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When Rhino Ventures backed online course platform provider Thinkific Labs Inc.’s $22-million financing last year, its team dressed as pirates and took the company’s senior leaders on a treasure hunt.Courtesy of Rhino Ventures

When Vancouver’s Klue Labs Inc. raised US$15-million amid pandemic lockdowns last year, one of its backers felt a celebration was still in order. Rhino Ventures partner Fraser Hall showed up at the home of Klue CEO Jason Smith dressed as Rich Uncle Pennybags, the top-hatted Monopoly character. His colleagues brought bags of fake bills and gold balloons while For the Love of Money played on portable speakers.

That’s an unusual stunt for a venture capital firm, but typical for Rhino.

“Each new investment is cause for a unique celebration … tailored to the company and its founders,” said Rhino community manager Candace Hobin.

When Rhino backed online course platform provider Thinkific Labs Inc.’s $22-million financing last year, its team dressed as pirates and took the company’s senior leaders on a treasure hunt. In 2019, Rhino trucked in two tonnes of sand for a “full moon party” to celebrate the acquisition of portfolio company Grow Technologies, and held a toga party when Rhino-backed Tutela sold. Every time the firm invests, it presents the company with a fake rhino head trophy.

“They care, they’re fun and you want to be around them. … They’re kind of the un-VC,” Mr. Smith said. “They’re enjoyable and smart and they’re on it but they don’t take themselves too seriously.”

Fun and games aside, Vancouver-based Rhino has put up the kind of results any VC firm would celebrate. Its first, a $14-million fund raised in 2015 when Rhino was called Vancouver Founders Fund, has generated an average internal rate of return, net of fees, of 84.1 per cent, ranking it among Canada’s top funds.

Much of that was driven by its stake in Thinkific, which after its initial public offering last spring was worth $130-million. Other investments have performed well, including Klue and online furniture seller Article. Rhino’s second, $33-million fund, raised in 2018, has generated a 31.5-per-cent internal annual return so far. Six of the 20 companies it has backed have been sold or had IPOs.

Rhino’s unrealized and realized gains rank among the top quartile of Canadian funds and “we do believe there is still significant value to be extracted” from the two funds, said Kristina D’Amico, director of fund investments with backer BDC Capital.

Now, Rhino is charging ahead with a much larger, $120-million third fund as it expands its investment area from Western Canada to North America and abroad. Backers include Canadian Imperial Bank of Commerce and Bank of Montreal, BDC, Kensington Private Equity Fund and 12 entrepreneurs it has backed, including Thinkific CEO Greg Smith and Aamir Baig, CEO of Article.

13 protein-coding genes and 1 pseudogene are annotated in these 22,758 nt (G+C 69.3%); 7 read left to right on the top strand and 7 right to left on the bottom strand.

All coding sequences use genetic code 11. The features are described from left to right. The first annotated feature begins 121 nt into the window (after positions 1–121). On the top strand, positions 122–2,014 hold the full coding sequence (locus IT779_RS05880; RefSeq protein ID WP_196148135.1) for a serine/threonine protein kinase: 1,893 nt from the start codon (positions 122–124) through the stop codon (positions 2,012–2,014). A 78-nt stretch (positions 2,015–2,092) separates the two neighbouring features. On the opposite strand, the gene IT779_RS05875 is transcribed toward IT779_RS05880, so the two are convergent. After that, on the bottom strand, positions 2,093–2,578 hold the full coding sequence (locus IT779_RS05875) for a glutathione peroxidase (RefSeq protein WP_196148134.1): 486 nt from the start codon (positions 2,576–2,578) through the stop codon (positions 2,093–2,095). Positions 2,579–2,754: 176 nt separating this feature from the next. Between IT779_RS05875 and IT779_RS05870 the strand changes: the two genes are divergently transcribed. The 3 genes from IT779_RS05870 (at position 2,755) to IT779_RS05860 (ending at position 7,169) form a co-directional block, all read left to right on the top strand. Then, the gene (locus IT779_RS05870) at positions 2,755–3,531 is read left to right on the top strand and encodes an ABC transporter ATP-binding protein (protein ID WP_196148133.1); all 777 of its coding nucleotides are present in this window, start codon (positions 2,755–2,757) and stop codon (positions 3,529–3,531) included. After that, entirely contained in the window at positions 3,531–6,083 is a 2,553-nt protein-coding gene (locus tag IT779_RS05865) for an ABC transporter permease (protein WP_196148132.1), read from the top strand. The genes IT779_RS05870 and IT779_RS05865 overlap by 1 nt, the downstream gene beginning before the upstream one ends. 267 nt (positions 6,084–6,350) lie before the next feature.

“They are friends, I believe in their thesis, and I believe that because of the way they treat entrepreneurs, which I’ve personally experienced, they will get more opportunities and they’ll be more likely to help those companies succeed,” Thinkific’s Mr. Smith said in an interview.

Of all of the Rhino team's fun and games, Klue CEO Jason Smith, left, says, 'They care, they’re fun and you want to be around them. … They’re kind of the un-VC.'courtesy of Jason Smith from Klue

Rhino was created by Mr. Hall and Dan Eisenhardt with the goal of giving founders the kind of support they would have wanted while building smart glasses startup Recon Instruments, bought by Intel for $175-million in 2015. Mr. Eisenhardt has since left to lead another startup; Mr. Hall also co-founded Article.

“Part of the pitch is that our definition of VC is not to make [fund investors] happy,” Rhino partner Jay Rhind said. “That’s not our goal; it’s an output of serving entrepreneurs incredibly well.”

The partners aim to strike close bonds with founders they back with a “community-driven approach and high-conviction portfolio construction strategy,” Ms. D’Amico at BDC said. Thinkific’s Mr. Smith said Rhino played a vital role in guiding his company on strategy, coaching and recruiting, which “contributed to a culture of transparency and willingness to talk about the brutal facts, problems and challenges.”

Rhino raised a much larger fund because the partners didn’t want to invest in a “capital unconstrained way,” Mr. Rhind said. For example, Rhino sunk $50-million in Thinkific, drawing capital from its two funds plus a special-purpose vehicle after hitting the maximums it could invest. “We’d prefer not to go the SPV model and keep it simple within our [investor] base,” Mr. Hall said. “We felt we could do that comfortably following this model.”

Rhino is moving “at a furious rate,” and should have 20 per cent of the new fund committed to three companies by year-end and ultimately invest in up to 15 companies, Mr. Hall said.

It will typically invest $500,000 to $5-million per startup initially – targeting companies with sustainable competitive advantages that spend conservatively and focus on generating cashflows. Rhino can put up to 30 per cent of the fund in a single company.

It is also looking to focus on startups that provide tools that help entrepreneurs expand their businesses digitally, Mr. Rhind said. Rhino has made four “entrepreneurial enablement” investments so far.

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